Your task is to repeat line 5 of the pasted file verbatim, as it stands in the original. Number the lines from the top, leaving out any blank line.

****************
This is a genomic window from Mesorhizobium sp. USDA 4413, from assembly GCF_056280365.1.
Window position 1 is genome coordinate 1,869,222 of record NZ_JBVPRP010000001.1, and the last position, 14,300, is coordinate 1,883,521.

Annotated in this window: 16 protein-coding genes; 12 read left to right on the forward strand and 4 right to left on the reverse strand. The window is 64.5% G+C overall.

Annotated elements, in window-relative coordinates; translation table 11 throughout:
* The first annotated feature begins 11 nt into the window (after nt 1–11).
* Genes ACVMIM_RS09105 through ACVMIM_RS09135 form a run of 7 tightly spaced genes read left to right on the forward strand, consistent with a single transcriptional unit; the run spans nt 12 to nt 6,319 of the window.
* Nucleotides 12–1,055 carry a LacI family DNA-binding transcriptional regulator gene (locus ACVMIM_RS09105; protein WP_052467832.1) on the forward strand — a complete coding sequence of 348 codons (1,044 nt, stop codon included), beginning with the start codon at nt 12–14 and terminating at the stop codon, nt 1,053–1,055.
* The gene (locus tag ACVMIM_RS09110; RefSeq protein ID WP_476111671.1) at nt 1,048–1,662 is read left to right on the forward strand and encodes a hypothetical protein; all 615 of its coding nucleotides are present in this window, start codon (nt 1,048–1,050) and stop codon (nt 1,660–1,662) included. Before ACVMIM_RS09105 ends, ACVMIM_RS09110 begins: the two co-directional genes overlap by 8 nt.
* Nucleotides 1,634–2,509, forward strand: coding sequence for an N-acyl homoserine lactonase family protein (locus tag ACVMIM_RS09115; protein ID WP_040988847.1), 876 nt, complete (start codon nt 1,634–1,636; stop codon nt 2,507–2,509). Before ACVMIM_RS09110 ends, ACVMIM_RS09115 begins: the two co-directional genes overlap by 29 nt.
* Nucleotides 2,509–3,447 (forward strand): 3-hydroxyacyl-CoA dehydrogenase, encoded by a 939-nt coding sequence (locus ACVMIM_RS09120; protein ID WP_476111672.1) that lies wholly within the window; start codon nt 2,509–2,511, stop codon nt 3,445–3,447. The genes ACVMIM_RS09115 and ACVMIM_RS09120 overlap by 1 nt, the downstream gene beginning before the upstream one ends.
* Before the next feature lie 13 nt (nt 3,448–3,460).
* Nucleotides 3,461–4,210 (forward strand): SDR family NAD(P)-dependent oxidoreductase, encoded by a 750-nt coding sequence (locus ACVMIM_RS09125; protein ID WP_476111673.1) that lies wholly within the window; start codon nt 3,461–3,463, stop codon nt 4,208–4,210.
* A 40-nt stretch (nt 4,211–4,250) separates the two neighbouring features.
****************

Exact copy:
* The first annotated feature begins 11 nt into the window (after nt 1–11).